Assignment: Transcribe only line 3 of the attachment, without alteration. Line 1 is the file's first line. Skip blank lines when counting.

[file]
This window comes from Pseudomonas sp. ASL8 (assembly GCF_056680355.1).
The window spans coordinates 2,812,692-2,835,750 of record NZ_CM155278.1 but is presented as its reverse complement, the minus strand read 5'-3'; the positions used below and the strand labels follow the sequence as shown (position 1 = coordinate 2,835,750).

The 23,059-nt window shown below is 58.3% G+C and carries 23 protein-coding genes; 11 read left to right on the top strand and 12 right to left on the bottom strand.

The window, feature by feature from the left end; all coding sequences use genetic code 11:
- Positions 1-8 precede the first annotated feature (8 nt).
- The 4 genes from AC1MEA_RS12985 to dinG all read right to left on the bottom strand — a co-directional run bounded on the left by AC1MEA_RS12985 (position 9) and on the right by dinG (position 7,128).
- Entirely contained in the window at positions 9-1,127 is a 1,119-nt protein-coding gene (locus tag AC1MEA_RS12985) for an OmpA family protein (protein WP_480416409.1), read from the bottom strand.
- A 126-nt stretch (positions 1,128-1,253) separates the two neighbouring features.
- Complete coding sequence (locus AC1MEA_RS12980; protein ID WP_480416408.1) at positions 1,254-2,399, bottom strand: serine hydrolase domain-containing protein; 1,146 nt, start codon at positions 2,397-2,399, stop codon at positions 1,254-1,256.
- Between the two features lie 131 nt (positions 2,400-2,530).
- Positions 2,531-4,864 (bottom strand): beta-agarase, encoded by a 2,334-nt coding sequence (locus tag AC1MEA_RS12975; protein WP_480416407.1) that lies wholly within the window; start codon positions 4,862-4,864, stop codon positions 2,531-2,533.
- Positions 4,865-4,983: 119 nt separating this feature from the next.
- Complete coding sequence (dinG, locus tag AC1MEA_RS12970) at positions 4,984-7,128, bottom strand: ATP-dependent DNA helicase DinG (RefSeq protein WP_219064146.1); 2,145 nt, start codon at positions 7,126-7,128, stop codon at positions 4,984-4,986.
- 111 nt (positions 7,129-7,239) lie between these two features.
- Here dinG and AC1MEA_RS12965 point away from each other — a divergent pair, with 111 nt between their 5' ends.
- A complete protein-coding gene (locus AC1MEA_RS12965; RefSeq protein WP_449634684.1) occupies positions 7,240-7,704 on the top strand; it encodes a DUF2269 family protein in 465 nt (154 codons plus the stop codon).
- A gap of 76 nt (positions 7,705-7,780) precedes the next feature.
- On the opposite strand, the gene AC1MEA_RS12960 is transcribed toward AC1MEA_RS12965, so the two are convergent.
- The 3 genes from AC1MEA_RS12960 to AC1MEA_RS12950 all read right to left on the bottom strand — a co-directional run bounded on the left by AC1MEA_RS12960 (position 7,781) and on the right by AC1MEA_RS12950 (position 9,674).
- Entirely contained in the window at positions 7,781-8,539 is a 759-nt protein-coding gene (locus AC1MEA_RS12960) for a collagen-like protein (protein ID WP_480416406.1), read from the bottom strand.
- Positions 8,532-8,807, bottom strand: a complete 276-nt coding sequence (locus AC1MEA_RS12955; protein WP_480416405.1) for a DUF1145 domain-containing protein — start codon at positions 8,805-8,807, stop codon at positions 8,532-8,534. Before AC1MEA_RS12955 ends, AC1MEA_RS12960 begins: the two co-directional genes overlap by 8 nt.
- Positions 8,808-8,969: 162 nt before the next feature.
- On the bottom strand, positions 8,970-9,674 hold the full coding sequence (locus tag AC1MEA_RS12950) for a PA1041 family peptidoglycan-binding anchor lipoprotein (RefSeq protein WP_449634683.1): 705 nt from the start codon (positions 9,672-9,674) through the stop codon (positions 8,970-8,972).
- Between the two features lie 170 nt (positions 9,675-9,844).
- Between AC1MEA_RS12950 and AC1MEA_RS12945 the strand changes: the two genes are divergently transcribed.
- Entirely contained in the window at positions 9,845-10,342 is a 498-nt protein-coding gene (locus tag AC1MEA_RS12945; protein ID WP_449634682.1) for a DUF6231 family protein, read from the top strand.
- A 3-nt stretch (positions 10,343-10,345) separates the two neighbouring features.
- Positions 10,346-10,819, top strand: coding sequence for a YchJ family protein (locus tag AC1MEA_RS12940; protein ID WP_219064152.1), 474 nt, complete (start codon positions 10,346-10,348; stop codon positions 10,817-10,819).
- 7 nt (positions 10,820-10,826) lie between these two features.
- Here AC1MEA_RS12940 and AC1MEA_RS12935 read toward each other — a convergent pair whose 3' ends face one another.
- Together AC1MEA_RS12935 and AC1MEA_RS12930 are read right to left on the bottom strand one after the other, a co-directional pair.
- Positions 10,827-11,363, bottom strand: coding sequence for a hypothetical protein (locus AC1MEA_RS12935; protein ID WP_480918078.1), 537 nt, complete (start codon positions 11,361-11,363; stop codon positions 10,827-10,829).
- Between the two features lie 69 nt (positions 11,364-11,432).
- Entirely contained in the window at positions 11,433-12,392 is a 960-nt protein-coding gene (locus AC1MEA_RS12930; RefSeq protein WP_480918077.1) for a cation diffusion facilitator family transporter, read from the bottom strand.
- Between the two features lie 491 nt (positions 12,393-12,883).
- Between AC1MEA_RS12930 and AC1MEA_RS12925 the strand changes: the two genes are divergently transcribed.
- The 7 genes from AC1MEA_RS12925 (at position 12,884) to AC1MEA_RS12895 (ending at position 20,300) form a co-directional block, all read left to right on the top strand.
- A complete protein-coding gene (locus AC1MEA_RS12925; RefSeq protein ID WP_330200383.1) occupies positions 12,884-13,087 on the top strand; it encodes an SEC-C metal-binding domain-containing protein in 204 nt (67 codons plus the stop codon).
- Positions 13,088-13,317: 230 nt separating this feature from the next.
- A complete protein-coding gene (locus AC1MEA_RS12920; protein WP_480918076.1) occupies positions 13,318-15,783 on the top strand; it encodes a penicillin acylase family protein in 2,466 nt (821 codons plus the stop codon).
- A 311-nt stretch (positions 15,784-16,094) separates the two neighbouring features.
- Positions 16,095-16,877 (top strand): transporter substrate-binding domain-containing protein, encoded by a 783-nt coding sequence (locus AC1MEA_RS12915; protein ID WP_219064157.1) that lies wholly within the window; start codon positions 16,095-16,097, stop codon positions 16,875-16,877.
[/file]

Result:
The 23,059-nt window shown below is 58.3% G+C and carries 23 protein-coding genes; 11 read left to right on the top strand and 12 right to left on the bottom strand.